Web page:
• The world’s top 40 miners added 127% in net profit in 2021, but were dwarfed in terms of market cap growth by miners of ‘critical minerals’
  • PwC expects major miners to increase the share of  future facing commodities in the coming years
  • MCs of the top rare earths, graphite and lithium stocks rose 154%, 101% and 56% respectively last year


Coal and iron ore remain the major revenue earners for the world’s top 40 miners, who saw their profits increase by a whopping 127% in 2021.

But they will increasingly need to pivot to critical minerals, according to PricewaterhouseCoopers Australia global mining leader Paul Bendall, as demand explodes for scarce metals like nickel, copper, lithium and rare earths.

Speaking to Stockhead following the release of the Mine 2022 report today, Bendall said a move into metals linked to decarbonisation and new energy generation was likely to accelerate in the coming years.

Over the past year the market caps of the top five listed producers in rare earths, graphite and lithium have spiked 154%, 101% and 56% respectively, against just 7% for the world’s top 40 mining companies.

“They’re going to look at their development profiles and critical minerals will certainly play an increased role in those acquisitions,” Bendall said.

“The smaller companies, no doubt, will be in play for the big miners.

“The increase in market cap, as opposed to the bigger ones, is quite substantial.

“So those shareholders who’ve hung in with those companies have got the opportunity to either cash out obviously, or if they are going to be acquired, you’re going to see premiums paid on top of what the market cap is already, so there will be a handy payday I suspect.”


Critical minerals deals growing in value

Thanks to high prices and low debt levels across the sector, gold continues to be a major driver of M & A action, making up 70% of the deal value across the top 40 miners.

But conscious of ESG and the theme of the energy transition, commodities like copper, nickel and lithium are taking a larger share of the majors’ M & A spend.

Overall M & A spend increased 200% last year, with the number of deals announced rising 60%.

Money spent by the world’s Top 40 on critical minerals projects has increased by 159% since 2019.

High profile examples include Rio Tinto’s (ASX:RIO) US$825 million purchase of the Rincon lithium brine project in Argentina and South32’s (ASX:S32) decision to pay US$2.5 billion for a share of the Sierra Gorda copper mine in Chile amid the BHP spinoff’s internal push to reposition itself as a base metals giant.

Bendall said miners may need to look into jurisdictions they otherwise wouldn’t or consider producing assets with shorter lives than their previous investment thresholds to ensure they can increase their exposure to transition metals.

“Remember the top miners typically look for what we refer to as tier one assets which are long life, low cost. These commodities don’t present themselves geologically often like that,” he said.

“The first thing they’re going to have to do is consider their horizons, their investment criteria and often that’s going to be shorter life assets.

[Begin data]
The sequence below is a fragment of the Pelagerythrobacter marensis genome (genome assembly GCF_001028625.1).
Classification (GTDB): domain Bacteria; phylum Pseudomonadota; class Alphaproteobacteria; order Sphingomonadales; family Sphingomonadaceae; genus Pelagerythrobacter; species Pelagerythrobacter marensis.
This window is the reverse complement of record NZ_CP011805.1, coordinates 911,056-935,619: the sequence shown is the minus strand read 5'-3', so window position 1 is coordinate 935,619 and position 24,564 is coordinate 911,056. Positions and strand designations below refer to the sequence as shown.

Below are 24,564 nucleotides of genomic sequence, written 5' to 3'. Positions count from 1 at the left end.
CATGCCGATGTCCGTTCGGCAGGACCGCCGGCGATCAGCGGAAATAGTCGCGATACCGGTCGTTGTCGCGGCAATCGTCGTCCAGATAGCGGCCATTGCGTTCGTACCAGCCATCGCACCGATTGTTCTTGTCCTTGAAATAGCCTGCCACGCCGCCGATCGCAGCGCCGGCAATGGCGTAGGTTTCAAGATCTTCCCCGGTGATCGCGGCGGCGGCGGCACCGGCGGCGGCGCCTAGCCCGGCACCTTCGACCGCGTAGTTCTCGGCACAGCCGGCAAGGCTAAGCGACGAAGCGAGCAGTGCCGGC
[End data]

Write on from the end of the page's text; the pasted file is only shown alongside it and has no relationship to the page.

“We have seen an increasing number of deals being done by big miners into critical minerals. Rio Tinto purchased Rincon (lithium) recently, for example, now that was on the back we suspect of the Jadar resource in Serbia being taken off them.

“We’ve certainly had BHP looking at more nickel resources in North America. So I’d expect the big players will move quite swiftly.

“They’re going to have to pay a fair dollar though.”


Coal still has life

While copper, nickel, lithium and even uranium may be considered commodities of the future, the biggest revenue driver next year is likely to be coal, something owing to the unique energy crisis being felt across the world since Russia’s invasion of Ukraine.

Bendall said commodity prices had been extremely volatile in the past year, with coal transforming from an unloved sector to one of the largest revenue generators for the top 40 miners in the space of under a year.

“Coal is probably the one to call out because we suspect coal will become the largest contributor to revenue for these top 40 miners in aggregate next year almost exclusively driven off price,” he said.

“Metallurgical coal’s obviously got steel production use, but we make reference in the report to Glencore getting a payback of two years in purchasing the equity it didn’t own in the Colombian coal mine (Cerrejon).

“So there is a lot of value in an economic sense in coal and we’d expect that will continue on for some time.

“Now, is that two years, five years? I’m not exactly sure. But I think we can safely assume that coal will play a significant role in revenue terms when we consider the top 40 for quite a few years.”

PwC says the strong financial performance of the major miners is expected to be strong agin this year after revenues increased 32% in 2021, with capex up 18% and dividends up a whopping 130%.

Revenues are projected to rise again from US$719b in 2021 to US$833b in 2022 (with coal increasing from 23% to 31% of the revenue mix), but margin squeeze from inflation and delayed capex will make it harder for the companies to grow profits at the same rate.


Aussie companies in the top 40


Spot: 1
Commodities: Iron ore, coal, nickel, copper, potash
Market Cap: $222.4 billion


Rio Tinto (ASX:RIO)

Spot: 2
Commodities: Iron ore, copper, aluminium/alumina, mineral sands, salt, lithium
Market Cap: $166.1 billion


Fortescue Metals Group (ASX:FMG)

Spot: 10
Commodities: Iron ore
Market Cap: $61.2 billion


Newcrest Mining (ASX:NCM)

Spot: 25
Commodities: Gold
Market Cap: $20.8 billion


South32 (ASX:S32)

Spot: 26
Commodities: Aluminium/alumina, copper, zinc, manganese, silver, lead, coal, nickel
Market Cap: $20.1 billion